Real Trees Have Real Eco-Perks

It’s pretty much a no-brainer that trees are generally good for the planet, thanks to their knack for oxygen production, carbon sequestration, and particulate consumption.

Since the typical Christmas tree takes between five and 15 years to achieve its home-friendly height, that means we’re all getting those perks for a fairly substantial period of time. Plus, as Tauscher points out, “whoever planted it is planting another right away.” For every 25-30 million of the real trees that are sold in the U.S. each year, there’s another 325+ million trees still growing on those same farms, according to the National Christmas Tree Association. It’s the tree grower’s business to keep those tree lots full of growing trees.

For all you sentimental folks who feel bad cutting down a tree, read our lips: it’s all good.

“These trees are grown to be cut down,” says Tauscher. “It’s not like you’re going out to a forest to cut them down. It’s not a forest at all; it’s an agricultural field you’re harvesting a crop from…it’s just that that crop takes between five and 15 years to produce.

“It’s the same as with things like a broccoli. When you pick it, you kill the plant. It’s a commodity as a crop and so we can appreciate it for the time, effort and benefits it has given off while it is living and then put it to a good use. Appreciating the process is huge—the fact that there have been people that spend their careers growing little pine seedlings and growing them up because people love them is huge.”

And speaking of appreciation, Tauscher says there’s also value in the mere fact of being that much closer to real nature than with a fake tree. “When you and maybe your kids get to see a real tree, you’re up close and personal with it for however many weeks you have it in your home, and you’ll learn a little about it. You’ll probably learn the difference between spruces and firs, one is spiky and makes you bleed a little more. One of the tricks of recognizing is ‘firs are friendly.’ If you can grab it and shake it and not get hurt by it, it’s a fir. Spruces are prickly and pines have long needles. It’s valuable to appreciate the differences…all those things you might not learn if you don’t get that experience.”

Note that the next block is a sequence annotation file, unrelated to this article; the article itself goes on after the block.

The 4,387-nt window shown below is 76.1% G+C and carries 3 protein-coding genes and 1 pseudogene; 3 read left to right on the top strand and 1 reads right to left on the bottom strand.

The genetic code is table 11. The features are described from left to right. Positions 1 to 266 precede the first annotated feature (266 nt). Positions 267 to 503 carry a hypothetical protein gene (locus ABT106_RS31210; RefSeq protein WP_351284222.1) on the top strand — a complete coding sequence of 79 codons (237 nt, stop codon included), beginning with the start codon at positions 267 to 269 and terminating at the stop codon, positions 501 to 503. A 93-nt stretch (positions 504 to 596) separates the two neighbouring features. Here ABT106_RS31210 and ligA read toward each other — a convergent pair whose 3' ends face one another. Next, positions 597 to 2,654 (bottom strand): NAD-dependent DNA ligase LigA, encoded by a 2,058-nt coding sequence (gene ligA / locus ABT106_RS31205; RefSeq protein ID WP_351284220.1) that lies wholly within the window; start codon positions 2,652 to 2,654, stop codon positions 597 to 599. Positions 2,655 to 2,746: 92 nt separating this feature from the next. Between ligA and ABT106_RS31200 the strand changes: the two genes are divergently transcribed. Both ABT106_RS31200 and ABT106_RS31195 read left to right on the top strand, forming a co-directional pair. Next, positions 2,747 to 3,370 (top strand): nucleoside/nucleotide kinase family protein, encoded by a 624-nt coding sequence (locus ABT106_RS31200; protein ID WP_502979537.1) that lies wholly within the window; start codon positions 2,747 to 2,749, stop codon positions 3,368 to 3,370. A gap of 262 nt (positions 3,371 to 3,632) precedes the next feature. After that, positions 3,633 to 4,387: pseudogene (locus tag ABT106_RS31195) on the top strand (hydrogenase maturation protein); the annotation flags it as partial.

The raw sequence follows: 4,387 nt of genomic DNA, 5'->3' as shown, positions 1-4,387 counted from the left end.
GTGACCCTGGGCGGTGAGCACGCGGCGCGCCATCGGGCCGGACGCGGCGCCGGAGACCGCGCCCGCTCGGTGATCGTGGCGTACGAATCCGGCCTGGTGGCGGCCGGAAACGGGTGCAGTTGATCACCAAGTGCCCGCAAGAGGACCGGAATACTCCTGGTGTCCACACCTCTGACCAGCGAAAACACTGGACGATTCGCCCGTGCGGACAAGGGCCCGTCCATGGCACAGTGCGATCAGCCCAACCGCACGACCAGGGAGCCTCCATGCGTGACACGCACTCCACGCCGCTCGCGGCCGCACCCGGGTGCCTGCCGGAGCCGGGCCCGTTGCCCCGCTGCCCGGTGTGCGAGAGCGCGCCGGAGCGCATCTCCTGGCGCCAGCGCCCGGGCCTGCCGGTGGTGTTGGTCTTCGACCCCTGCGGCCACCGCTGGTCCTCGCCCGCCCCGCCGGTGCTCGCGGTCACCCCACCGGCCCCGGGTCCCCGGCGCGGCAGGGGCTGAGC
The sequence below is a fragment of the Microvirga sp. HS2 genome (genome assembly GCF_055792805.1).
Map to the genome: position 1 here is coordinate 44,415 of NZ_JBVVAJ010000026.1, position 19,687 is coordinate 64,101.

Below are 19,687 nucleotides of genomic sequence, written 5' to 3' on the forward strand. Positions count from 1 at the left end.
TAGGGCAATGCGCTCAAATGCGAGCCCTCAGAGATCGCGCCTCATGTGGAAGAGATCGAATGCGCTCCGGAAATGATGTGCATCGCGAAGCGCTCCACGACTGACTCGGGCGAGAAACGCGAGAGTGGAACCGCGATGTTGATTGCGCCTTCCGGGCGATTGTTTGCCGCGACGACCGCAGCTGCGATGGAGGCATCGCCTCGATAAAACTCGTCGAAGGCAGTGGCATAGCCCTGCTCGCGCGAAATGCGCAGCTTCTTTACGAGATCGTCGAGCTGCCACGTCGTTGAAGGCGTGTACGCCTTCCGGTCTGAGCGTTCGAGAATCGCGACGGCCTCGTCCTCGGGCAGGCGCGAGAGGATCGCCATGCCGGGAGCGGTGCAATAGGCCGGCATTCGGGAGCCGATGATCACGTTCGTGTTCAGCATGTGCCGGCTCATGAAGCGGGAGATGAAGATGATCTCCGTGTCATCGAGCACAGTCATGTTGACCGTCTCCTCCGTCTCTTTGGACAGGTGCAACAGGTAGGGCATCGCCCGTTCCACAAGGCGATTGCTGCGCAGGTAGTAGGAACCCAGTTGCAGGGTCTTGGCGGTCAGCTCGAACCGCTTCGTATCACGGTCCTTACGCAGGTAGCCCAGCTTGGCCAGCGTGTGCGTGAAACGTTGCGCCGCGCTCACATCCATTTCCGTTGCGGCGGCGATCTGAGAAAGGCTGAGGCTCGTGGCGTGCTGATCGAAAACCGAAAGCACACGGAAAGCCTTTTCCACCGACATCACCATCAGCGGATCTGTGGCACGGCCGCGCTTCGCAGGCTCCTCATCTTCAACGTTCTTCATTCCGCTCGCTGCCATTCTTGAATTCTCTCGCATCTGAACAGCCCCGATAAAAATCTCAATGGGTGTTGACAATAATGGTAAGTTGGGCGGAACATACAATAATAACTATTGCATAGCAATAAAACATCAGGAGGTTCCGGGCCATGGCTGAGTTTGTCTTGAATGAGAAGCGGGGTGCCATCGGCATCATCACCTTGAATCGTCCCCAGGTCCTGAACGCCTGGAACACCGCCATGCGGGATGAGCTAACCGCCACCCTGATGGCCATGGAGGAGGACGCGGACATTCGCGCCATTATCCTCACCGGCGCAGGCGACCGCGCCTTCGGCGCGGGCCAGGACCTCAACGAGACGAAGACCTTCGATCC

But the bottom line for Tauscher is that “if you buy a real one, you know it can go back into the earth, whereas with a fake tree, you know it’s going back in the landfill. There’s no artificial tree recycling. The earth recycles itself, it knows how to use its own resources. So mulch it yourself or drop it off to an organic waste center, and it’ll go back to the carbon cycle,” she concludes.

EcoMyth Outcome: Myst Busted

In Chicagoland, it’s greener to keep it real, unless you’ve already got a fake one and intend to hang on to it. That’s because the trees are grown in the region, their carbon-neutral growth has clear environmental benefit, and they’re 100 percent recyclable.

Do One Green Thing

If you’re on the market for a new tree this year, consider going real. If you’ve already got an artificial tree, dust if off and enjoy it! When it’s time to put it away, make sure you store it safely and in a clean space so you can enjoy it for years to come—ideally, 20 years is best.

Other solid eco-actions include:

Recycle or re-use your real tree after the holidays. Christmas trees can be recycled to make sand and soil erosion barriers, and for fish habitat. Most municipalities around Chicagoland schedule tree pick-up dates, or you can drop them off most anytime to places like the Chicago Park District. Or, if you’ve got a yard and a wood chipper, just mulch it yourself!

Visit the Morton Arboretum for a reminder of just how breathtaking evergreens can be.